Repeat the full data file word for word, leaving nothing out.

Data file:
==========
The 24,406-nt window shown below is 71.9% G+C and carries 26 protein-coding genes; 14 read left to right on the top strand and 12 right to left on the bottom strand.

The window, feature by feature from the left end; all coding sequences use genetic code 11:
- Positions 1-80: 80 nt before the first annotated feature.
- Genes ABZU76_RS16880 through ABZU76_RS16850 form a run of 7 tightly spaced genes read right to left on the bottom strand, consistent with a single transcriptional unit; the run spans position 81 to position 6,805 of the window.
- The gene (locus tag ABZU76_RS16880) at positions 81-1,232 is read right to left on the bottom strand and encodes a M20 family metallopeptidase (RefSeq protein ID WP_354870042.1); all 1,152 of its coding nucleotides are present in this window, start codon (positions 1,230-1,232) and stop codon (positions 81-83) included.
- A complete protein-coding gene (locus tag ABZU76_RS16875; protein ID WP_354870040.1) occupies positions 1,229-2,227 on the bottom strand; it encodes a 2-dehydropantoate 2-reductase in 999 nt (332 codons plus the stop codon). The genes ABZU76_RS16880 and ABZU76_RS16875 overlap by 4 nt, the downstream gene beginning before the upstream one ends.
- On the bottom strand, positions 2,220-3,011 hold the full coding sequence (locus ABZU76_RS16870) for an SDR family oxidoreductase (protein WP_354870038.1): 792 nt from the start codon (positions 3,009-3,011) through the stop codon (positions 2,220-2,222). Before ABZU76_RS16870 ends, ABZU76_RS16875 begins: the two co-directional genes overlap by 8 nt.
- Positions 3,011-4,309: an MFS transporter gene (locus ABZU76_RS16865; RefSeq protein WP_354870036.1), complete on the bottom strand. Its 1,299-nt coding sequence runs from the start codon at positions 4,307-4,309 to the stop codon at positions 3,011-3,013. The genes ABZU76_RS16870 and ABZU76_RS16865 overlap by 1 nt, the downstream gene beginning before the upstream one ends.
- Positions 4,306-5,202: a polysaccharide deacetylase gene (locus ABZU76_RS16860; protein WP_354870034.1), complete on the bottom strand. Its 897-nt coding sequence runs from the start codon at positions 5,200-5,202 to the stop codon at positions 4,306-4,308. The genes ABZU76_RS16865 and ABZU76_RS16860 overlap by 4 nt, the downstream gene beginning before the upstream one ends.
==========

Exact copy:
The 24,406-nt window shown below is 71.9% G+C and carries 26 protein-coding genes; 14 read left to right on the top strand and 12 right to left on the bottom strand.

The window, feature by feature from the left end; all coding sequences use genetic code 11:
- Positions 1-80: 80 nt before the first annotated feature.
- Genes ABZU76_RS16880 through ABZU76_RS16850 form a run of 7 tightly spaced genes read right to left on the bottom strand, consistent with a single transcriptional unit; the run spans position 81 to position 6,805 of the window.
- The gene (locus tag ABZU76_RS16880) at positions 81-1,232 is read right to left on the bottom strand and encodes a M20 family metallopeptidase (RefSeq protein ID WP_354870042.1); all 1,152 of its coding nucleotides are present in this window, start codon (positions 1,230-1,232) and stop codon (positions 81-83) included.
- A complete protein-coding gene (locus tag ABZU76_RS16875; protein ID WP_354870040.1) occupies positions 1,229-2,227 on the bottom strand; it encodes a 2-dehydropantoate 2-reductase in 999 nt (332 codons plus the stop codon). The genes ABZU76_RS16880 and ABZU76_RS16875 overlap by 4 nt, the downstream gene beginning before the upstream one ends.
- On the bottom strand, positions 2,220-3,011 hold the full coding sequence (locus ABZU76_RS16870) for an SDR family oxidoreductase (protein WP_354870038.1): 792 nt from the start codon (positions 3,009-3,011) through the stop codon (positions 2,220-2,222). Before ABZU76_RS16870 ends, ABZU76_RS16875 begins: the two co-directional genes overlap by 8 nt.
- Positions 3,011-4,309: an MFS transporter gene (locus ABZU76_RS16865; RefSeq protein WP_354870036.1), complete on the bottom strand. Its 1,299-nt coding sequence runs from the start codon at positions 4,307-4,309 to the stop codon at positions 3,011-3,013. The genes ABZU76_RS16870 and ABZU76_RS16865 overlap by 1 nt, the downstream gene beginning before the upstream one ends.
- Positions 4,306-5,202: a polysaccharide deacetylase gene (locus ABZU76_RS16860; protein WP_354870034.1), complete on the bottom strand. Its 897-nt coding sequence runs from the start codon at positions 5,200-5,202 to the stop codon at positions 4,306-4,308. The genes ABZU76_RS16865 and ABZU76_RS16860 overlap by 4 nt, the downstream gene beginning before the upstream one ends.